Developing B&W Film – 7 Tips To Do It Well
Internet is full of tutorials on how to develop your black and white film but few highlight the important parts that make it work, or show you how to make savings and/or improve quality.
These tips are based on a classic development with 3 baths + rinse:
- Development bath
- Stop bath
- Fixing bath
Table of Contents
1 – Being Thrifty With The Developer
Today, there is a large bunch of developers on the market and they can be very different from each other. The important thing is to know what you can really do with the one you have chosen. It’s the most critical bath.
Do I need to dilute it? If so, what ratio? What will it change?
To illustrate things better, I will use one example. Recently, I’ve worked a lot with Kodak Xtol. This developer can be used as stock or diluted (1+1). Depending on the number of rolls I had to develop, I would use one or the other, whichever was the most cost effective.
Diluted, this developer can be used only once, whereas when used as stock it can be used several times.
So, when I had only one roll (120) to develop, I used it diluted (1+1). This way, I used only 250ml of Xtol for a tank of 500ml.
But when I had 4 or 5 rolls, I used it as stock and I could develop all my rolls one after the other in the same 500ml of product. Of course, I had to apply a development time increase for rolls 3, 4 and 5 but it is very cost effective and just as efficient!
Some people do not even know that Xtol as stock can do more than one roll, and can end up using up to 2.5l for 5 rolls. Or they may try to be cost effective by diluting it (1+1), but they still use 1.25l where they could have used only 0.5l.
Now, if you develop only 4 films per year, let’s be honest, it’s not a big deal and it’s even better not to be economical because once opened, the developer does not last that long. But if you are developing more than 100 rolls, or you are part of a shared darkroom, it will make a huge difference and will be much appreciated by other users!
Note: I do not reuse a developer from one session to another even if I only developed 3 films. I always start a session with a fresh batch.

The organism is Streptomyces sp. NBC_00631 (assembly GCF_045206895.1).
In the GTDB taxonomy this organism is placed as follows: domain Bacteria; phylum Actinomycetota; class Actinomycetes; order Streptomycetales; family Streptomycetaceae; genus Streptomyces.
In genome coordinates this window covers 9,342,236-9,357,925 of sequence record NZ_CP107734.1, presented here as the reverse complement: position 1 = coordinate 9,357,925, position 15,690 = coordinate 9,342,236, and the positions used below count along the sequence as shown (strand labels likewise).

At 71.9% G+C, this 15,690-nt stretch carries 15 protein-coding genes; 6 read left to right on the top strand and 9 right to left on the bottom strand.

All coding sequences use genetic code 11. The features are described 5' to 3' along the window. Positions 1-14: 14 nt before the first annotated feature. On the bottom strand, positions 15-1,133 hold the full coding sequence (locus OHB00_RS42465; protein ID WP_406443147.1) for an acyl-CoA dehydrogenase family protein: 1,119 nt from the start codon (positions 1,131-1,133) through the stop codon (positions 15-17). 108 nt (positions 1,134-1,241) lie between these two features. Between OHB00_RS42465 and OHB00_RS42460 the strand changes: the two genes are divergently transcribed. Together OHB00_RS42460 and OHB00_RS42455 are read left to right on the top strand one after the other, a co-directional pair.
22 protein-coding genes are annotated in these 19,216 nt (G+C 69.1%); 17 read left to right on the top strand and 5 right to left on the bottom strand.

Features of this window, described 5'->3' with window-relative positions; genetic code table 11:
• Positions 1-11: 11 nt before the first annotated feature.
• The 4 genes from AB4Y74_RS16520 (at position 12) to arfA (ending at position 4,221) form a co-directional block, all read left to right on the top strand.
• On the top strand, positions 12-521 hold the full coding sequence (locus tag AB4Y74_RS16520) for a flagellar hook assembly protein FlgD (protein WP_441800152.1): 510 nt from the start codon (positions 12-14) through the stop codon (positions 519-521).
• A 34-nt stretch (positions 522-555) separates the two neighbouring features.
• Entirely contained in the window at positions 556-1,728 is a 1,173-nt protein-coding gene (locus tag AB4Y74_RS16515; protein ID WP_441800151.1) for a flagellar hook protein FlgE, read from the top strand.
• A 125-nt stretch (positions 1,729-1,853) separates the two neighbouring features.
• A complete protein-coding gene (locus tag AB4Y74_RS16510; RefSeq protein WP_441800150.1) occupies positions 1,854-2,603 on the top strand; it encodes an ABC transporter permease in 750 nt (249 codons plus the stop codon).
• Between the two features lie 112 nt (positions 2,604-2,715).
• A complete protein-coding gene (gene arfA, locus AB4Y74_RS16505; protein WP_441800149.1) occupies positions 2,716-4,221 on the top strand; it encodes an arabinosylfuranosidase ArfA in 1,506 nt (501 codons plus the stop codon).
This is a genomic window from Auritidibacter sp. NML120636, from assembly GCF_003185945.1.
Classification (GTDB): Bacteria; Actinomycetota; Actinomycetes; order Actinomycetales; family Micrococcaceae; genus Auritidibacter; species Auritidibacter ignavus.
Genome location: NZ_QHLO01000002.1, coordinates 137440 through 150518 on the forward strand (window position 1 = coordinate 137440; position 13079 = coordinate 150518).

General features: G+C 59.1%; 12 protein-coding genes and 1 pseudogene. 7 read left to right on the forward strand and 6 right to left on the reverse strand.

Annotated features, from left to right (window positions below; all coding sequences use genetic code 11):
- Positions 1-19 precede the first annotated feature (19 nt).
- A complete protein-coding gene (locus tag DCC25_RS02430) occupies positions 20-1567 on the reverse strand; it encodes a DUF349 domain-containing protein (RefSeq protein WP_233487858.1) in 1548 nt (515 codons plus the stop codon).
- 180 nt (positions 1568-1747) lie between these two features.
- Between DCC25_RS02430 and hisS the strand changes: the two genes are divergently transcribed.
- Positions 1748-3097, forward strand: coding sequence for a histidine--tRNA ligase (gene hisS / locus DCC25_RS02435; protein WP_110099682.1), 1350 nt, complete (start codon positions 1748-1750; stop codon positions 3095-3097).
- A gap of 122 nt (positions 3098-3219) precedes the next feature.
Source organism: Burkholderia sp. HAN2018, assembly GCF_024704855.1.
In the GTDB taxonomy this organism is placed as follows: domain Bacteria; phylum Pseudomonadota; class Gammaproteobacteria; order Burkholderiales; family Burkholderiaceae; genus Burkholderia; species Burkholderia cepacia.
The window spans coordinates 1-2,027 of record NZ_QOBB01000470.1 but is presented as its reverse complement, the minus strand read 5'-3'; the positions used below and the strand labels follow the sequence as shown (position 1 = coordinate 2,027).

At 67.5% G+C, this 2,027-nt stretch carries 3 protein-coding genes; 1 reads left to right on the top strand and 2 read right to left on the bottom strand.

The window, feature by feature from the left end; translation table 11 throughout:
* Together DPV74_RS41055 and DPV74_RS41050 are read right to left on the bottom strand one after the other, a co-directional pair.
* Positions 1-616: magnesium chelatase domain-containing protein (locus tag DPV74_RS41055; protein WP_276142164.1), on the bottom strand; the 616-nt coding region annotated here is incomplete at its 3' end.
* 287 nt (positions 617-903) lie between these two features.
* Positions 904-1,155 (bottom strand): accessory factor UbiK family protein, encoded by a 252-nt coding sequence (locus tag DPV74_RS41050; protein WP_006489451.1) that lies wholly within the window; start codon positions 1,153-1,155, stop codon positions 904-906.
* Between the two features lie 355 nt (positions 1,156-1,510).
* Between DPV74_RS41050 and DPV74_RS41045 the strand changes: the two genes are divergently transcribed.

2 – Getting To Know Your Developer
As I was saying, due to thanks to the wide diversity of the market, you might need some time to find a combo dev + film you like.
A really important advice for the development bath: watch the temperature. Most of the black and white developments are at 20°C and I highly recommend starting any development at 20°C precisely. This way you will get a great regularity in your results.
Here is the most useful website to know all development times: The Massive Dev Chart
In the left column, enter your film in the field “Select a Film” and your developer in “All developers”, then a table with all the magic numbers will appear!
Small warning notice, all the times given in this table are for reference only, you will need to fine tune them to get the result you like. The small variations are due to the measuring tool used or even the quality of the water.
For example, The Massive Dev Chart (and Kodak) give you a development time of 6 minutes for the Kodak TriX 400 in Tmax dev (1+4). Personally, I extend to 7 minutes instead because I prefer the added contrast. All these small adjustments will come with time and experience. Do not hesitate to try things to refine your results.
Once you have found a combo you like, keep using it until your master it!
3 – Stop Bath
If you have a stop bath like the Ilfostop, you can reuse the same mix from one session to the other.
Most stop baths are diluted with a ratio of 1+19 from their base product. It makes them very cheap to use even compared to simple kitchen vinegar that some people use.
The stop bath can be used and reused without hesitation as long as they are yellow. If it’s yellow, it will do the job.
Can stop bath go bad?
But when it starts to turn purple, it’s exhausted and must to be discarded. A fresh mix is needed. Do not wait for it to be totally purple, renew it as soon as it becomes pale.
If you are curious to know how purple it can turn, at the end of a session, pour some used developer in it… It’s beautiful!
I can’t remember the last time I controlled the temperature of the stop bath. Room temperature will always be fine unless you are in very hot or very cold area. Between 15°C and 25°C, I’ve never had any problem. As long as it is yellow, it’s good to go!
4 – Fixer Bath
Like for the stop bath, the fixer bath can be reused from one session to the other. The main difference is that the fixer does not contain a colour indicator… You will need to test it!
It’s one of the most valuable advice I received when I started to develop my films: I had to test the fixer.
I usually do it at the start of every session, or every 4 rolls.
It’s very simple, you need to cut a piece of the film that you are putting in the tank. For the 35mm, you can cut the lead and for 120, you can cut the piece with the tape. You don’t need more!